On the 3rd of October, after some quite high load, my website crashed and went offline. Given I’d just gone to Sweden, this was a bit awkward.
Looking at the stats – on the 2nd of October it was getting on average 5 page loads *per second* – except it wasn’t evenly spread traffic – it peaked much high with 9% of the whole day’s traffic happening between 7pm and 8pm.
At the time, the site was running on a simple Debian BigV VM, with 1GB ram, SATA disk storage, 2 cores and 1 GB of swap and I thought it might be interesting to look at the architecture I was using, which let a relatively low specification machine handle 25,000 page views in 24 hours with 9,000 unique visitors.
When a request is sent for a page on the website, the first thing it hits in nginx – if it’s a static asset – an uploaded image like the one above, or part of the theme etc. it is served directly from disk by nginx. If it’s anything else, it’s sent to Varnish, which has a cache of pages it’s previously loaded sitting in memory (malloc), if the page hasn’t been found in the varnish cache, it’s passed back to Apache and the WordPress/PHP/MySQL stack sorts it out and sends it back. The next time that page is asked for, Varnish will send the cached version.
I installed WordPress installed from the Debian package, for ease of upgrades and there are two performance related WordPress plugins installed – W3 Total Cache and WP Varnish. W3 Total Cache does a bit of caching into memcache, and a few other tweaks, but the majority of the load is handled in Varnish. Using Apache to do webserver-ing makes life simpler, because we don’t have to mess around rewriting .htaccess rules into a different syntax.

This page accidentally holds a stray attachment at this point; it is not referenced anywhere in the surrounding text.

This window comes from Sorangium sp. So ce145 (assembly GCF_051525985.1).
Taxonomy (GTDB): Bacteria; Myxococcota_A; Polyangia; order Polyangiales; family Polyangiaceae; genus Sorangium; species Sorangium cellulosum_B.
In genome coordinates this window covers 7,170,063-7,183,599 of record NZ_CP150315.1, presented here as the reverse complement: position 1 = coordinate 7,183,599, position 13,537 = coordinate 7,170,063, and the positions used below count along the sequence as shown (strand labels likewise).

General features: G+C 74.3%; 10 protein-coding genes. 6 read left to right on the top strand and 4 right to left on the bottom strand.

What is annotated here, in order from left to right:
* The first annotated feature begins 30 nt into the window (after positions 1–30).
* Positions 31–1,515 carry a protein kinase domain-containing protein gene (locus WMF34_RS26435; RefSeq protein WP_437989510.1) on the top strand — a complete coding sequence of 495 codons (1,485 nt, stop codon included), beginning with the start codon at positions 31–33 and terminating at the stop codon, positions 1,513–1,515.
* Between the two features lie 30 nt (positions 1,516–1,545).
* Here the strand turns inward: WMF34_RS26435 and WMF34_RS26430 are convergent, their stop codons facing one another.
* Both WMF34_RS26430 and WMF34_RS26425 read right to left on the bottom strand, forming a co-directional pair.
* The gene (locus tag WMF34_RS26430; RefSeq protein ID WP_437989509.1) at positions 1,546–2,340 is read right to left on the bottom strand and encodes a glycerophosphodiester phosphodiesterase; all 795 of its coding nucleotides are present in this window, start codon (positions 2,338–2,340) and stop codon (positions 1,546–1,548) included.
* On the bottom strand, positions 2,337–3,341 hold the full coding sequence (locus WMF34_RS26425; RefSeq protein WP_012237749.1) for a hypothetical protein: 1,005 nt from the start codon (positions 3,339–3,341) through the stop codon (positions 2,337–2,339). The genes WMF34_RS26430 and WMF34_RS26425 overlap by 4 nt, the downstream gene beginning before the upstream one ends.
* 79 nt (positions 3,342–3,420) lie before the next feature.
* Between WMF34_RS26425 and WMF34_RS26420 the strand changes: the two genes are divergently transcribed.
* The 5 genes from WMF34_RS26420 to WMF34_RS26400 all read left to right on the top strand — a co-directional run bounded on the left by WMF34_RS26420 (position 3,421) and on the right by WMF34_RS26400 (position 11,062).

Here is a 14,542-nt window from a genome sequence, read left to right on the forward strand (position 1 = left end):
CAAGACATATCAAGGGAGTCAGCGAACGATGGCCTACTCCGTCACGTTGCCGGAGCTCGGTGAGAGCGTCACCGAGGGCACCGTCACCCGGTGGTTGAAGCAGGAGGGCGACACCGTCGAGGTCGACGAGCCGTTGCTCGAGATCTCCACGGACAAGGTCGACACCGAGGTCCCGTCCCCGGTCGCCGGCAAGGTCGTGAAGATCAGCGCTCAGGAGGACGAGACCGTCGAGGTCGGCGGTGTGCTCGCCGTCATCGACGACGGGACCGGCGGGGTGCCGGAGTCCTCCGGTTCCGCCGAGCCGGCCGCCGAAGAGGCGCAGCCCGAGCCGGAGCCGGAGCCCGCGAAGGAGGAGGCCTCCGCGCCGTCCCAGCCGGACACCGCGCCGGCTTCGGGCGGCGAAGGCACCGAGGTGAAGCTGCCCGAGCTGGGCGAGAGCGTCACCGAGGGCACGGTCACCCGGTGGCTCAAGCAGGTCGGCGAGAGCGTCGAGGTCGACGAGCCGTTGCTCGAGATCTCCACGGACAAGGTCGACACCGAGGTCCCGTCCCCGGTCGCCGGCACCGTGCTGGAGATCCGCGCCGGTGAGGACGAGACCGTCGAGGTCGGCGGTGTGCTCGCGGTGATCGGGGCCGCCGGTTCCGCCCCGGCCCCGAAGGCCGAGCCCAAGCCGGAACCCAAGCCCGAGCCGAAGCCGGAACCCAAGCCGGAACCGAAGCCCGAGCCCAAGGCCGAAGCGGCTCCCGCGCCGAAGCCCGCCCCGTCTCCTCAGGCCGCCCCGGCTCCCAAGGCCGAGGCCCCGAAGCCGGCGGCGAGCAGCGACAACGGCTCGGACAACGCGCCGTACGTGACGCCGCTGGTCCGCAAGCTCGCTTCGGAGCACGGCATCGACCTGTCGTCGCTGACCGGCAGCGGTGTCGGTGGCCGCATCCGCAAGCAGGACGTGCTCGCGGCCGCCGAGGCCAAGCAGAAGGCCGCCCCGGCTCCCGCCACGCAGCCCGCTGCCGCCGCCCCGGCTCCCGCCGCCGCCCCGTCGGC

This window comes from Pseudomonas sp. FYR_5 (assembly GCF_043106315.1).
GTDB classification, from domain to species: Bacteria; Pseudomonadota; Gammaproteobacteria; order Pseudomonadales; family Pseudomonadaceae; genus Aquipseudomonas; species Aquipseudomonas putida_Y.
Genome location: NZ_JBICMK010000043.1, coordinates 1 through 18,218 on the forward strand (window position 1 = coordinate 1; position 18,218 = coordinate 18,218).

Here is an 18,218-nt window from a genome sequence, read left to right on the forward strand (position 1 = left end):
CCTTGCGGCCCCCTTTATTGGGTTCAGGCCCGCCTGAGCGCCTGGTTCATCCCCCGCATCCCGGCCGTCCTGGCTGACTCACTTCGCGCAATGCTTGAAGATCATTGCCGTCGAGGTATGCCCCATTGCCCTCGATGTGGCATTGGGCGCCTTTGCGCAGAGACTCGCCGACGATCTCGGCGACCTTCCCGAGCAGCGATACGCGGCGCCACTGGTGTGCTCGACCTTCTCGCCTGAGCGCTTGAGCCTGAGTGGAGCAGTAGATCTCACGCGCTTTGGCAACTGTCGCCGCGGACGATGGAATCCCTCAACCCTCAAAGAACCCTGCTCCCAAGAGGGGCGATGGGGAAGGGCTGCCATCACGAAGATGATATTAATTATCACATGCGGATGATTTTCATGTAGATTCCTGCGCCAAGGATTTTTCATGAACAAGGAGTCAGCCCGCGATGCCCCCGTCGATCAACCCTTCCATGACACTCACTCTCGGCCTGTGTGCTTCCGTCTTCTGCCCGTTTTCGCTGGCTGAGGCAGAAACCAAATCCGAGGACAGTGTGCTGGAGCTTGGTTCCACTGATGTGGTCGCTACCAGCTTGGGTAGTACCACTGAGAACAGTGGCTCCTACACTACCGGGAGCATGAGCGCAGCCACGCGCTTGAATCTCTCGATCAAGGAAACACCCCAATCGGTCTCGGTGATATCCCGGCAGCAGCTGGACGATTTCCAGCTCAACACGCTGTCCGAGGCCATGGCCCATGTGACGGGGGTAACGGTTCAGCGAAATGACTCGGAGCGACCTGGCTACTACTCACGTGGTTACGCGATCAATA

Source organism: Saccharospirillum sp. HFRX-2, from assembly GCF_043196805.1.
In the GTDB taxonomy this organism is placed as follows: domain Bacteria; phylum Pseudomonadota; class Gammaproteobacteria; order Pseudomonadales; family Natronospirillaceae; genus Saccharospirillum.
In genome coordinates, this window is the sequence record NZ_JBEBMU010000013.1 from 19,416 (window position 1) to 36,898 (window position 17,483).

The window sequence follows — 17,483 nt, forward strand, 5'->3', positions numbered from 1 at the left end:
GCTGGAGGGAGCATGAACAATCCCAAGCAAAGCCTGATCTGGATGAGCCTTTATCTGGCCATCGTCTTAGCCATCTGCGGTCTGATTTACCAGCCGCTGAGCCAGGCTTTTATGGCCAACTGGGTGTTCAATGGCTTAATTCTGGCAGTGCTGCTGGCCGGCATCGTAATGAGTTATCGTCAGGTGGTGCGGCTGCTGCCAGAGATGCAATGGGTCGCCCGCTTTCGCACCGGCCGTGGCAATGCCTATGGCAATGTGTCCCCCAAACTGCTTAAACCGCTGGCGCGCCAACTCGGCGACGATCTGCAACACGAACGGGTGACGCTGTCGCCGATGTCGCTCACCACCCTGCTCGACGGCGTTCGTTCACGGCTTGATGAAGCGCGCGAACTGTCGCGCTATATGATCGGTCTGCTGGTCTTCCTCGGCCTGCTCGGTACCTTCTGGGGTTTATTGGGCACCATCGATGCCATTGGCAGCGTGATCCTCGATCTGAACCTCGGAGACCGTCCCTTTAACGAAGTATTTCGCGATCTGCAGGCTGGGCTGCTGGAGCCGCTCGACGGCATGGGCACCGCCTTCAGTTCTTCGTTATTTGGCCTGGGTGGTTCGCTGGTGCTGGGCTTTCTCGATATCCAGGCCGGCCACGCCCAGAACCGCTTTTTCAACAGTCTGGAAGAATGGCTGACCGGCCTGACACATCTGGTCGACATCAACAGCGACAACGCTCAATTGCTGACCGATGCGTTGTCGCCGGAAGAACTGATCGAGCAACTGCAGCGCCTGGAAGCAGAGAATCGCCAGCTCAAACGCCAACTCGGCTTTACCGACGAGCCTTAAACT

WP Varnish is basically the hook we need to flush the varnish cache whenever something changes – when someone comments, when a page is updated, when a new page is added – WP Varnish will issue varnish with a “flush” that will ensure that viewers see the most up to date page.
The nice thing about this is that users can look at pages without ever touching Apache or the database once, with the page being dumped out over the network port from RAM, and the images etc, simply being read off the disk – resulting in fast server response times, and great scaling.
When, on the third, Varnish crashed, I hadn’t ever envisaged that amount of traffic – in fact I’d deliberately made the server relatively small/underspecified to see how it would perform under pressure.
Arguably, it’s over complicated, has unnecessary complication (W3 Total Cache + Memcache seem like recipes for confusion and pain) and I could just use nginx, php-fpm and varnish, but this setup gives me the flexibility and known quantity that is Apache, whilst letting me still scale my site to reddit-proof-like proportions.
I think really the lesson I learnt, is that all the services should be running under runit or monit, to make sure that, in the event of a service stopping responding, it’ll be automatically restarted.